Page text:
Ending the Senior Shuffle

South across 130th.  East across Aurora.  North across 130th.  That’s how you do the “Senior Shuffle”.  Or perhaps we should say that’s how you did the Senior Shuffle.

Seniors "Shuffling" across the south leg of Aurora and 130th St

Until just a few weeks ago, residents of the Broadview-Bitter Lake-Haller Lake area had to embark on quite a trek in order to get their grocieries.  The intersection of North 130th Street and Aurora Avenue North was incomplete.   There were marked crosswalks on the east, south, and west legs of the intersection and a pedestrian overpass on the north leg.  Unfortunately, the pedestrian bridge was constructed in the 1960s before ADA accessibility standards existed and navigating the stairs that lead from the sidewalk to the overcrossing is not possible by wheelchair.  So without a crosswalk and curb ramps on the north leg of this intersection, pedestrians were forced to do “the Shuffle.”

Over the past decade, the area immediately west of Aurora at Bitter Lake has boomed with senior housing.  Nearly 1,500 new senior housing units have been built in that time.  These residents often walk for exercise or to pick up necessities in the retail shopping complex just east of Aurora.  Needless to say, demand for an accessible, at-grade crosswalk on the north leg of this intersection was quite high.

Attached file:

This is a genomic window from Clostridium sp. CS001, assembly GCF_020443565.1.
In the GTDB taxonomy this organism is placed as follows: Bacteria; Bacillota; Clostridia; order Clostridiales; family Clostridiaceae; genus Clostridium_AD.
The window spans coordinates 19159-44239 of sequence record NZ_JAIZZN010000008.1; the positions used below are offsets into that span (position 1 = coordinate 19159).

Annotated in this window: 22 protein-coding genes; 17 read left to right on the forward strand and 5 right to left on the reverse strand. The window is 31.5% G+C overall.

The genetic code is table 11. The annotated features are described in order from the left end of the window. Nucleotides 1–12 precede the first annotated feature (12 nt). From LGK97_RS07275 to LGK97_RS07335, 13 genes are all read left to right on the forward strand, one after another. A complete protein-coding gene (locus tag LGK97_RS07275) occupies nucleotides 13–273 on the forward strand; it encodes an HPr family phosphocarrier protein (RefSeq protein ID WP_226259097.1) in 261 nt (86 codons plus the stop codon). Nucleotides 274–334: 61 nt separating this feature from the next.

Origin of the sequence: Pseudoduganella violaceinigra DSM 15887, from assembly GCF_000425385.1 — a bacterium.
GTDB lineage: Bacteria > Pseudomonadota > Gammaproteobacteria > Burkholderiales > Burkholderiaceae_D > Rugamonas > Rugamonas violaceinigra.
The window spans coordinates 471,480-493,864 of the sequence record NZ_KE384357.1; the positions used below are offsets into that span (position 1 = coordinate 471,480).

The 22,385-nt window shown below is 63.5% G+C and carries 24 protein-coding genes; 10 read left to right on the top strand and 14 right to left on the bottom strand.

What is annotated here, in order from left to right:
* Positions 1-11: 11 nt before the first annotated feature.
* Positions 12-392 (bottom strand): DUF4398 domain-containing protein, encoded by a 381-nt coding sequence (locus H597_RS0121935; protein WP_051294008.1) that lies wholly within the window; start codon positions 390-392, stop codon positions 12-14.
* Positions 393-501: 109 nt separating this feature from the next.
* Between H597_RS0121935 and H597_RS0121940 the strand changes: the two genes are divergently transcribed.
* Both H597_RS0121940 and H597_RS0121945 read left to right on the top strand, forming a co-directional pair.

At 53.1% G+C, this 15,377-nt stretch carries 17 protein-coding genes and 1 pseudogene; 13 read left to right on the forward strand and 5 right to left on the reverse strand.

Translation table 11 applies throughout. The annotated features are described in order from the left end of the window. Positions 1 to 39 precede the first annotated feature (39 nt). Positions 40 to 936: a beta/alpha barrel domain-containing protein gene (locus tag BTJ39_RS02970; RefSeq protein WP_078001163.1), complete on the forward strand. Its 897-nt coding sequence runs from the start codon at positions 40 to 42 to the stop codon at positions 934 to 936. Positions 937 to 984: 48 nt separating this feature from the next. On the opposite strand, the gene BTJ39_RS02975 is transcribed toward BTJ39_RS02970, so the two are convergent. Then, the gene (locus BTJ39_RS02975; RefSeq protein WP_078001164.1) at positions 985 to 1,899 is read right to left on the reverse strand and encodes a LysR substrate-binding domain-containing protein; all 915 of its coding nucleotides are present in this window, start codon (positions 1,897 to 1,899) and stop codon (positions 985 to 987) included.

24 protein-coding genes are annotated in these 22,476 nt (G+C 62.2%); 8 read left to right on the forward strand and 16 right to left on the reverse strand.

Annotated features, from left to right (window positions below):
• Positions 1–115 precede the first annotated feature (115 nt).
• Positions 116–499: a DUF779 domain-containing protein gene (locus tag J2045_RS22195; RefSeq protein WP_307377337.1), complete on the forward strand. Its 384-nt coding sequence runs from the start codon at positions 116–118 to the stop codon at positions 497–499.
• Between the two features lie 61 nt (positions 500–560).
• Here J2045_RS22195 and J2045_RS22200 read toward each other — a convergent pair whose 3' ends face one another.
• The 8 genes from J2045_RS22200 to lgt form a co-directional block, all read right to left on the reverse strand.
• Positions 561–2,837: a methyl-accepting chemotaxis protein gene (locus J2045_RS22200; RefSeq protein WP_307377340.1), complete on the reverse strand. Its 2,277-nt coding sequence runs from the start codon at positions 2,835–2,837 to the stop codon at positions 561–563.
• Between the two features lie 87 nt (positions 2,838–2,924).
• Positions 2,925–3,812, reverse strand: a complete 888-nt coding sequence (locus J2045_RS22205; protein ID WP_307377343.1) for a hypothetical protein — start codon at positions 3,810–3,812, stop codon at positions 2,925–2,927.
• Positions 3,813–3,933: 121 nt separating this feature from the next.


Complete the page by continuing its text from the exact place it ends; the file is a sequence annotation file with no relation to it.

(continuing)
Through a state grant obtained via the Aurora Traffic Safety Project, SDOT was able to secure funding for a new crosswalk on the north leg of Aurora and 130th.  But installing a new crossing was not simply a matter of painting crosswalk markings on the roadway.  New curb ramps and sidewalk had to be constructed in order to provide ADA compliant pedestrian facilities. 

The north leg of the intersection before construction

On the northeast corner of the intersection, SDOT crews first removed a railing that prevented pedestrians from crossing the unmarked leg of the intersection and curb ramp construction commenced.  Work on the northwest corner, was nearly the same – a railing was removed along with a sub-standard curb ramp. 

The slope of the old ramp on the northwest corner was 19.8 percent. ADA standards allow a maximum slope of 8.3 percent.

 

With the railing gone, the ramps could go in. Both of the new ramps have a slope of 5.4 percent.

Next, SDOT signal crews installed pedestrian countdown signals and our pavement marking crews installed the ladder style crosswalk markings.  The new crosswalk opened for business just a few weeks ago and has been busy ever since.

SDOT crews will be back at this intersection starting next week to construct new ramps on the southeast and southwest corners of the intersection.  Once this work is complete, we can happily say that we’ve put an end to the Senior Shuffle.           

One of the first pedestrians to try out the new crossing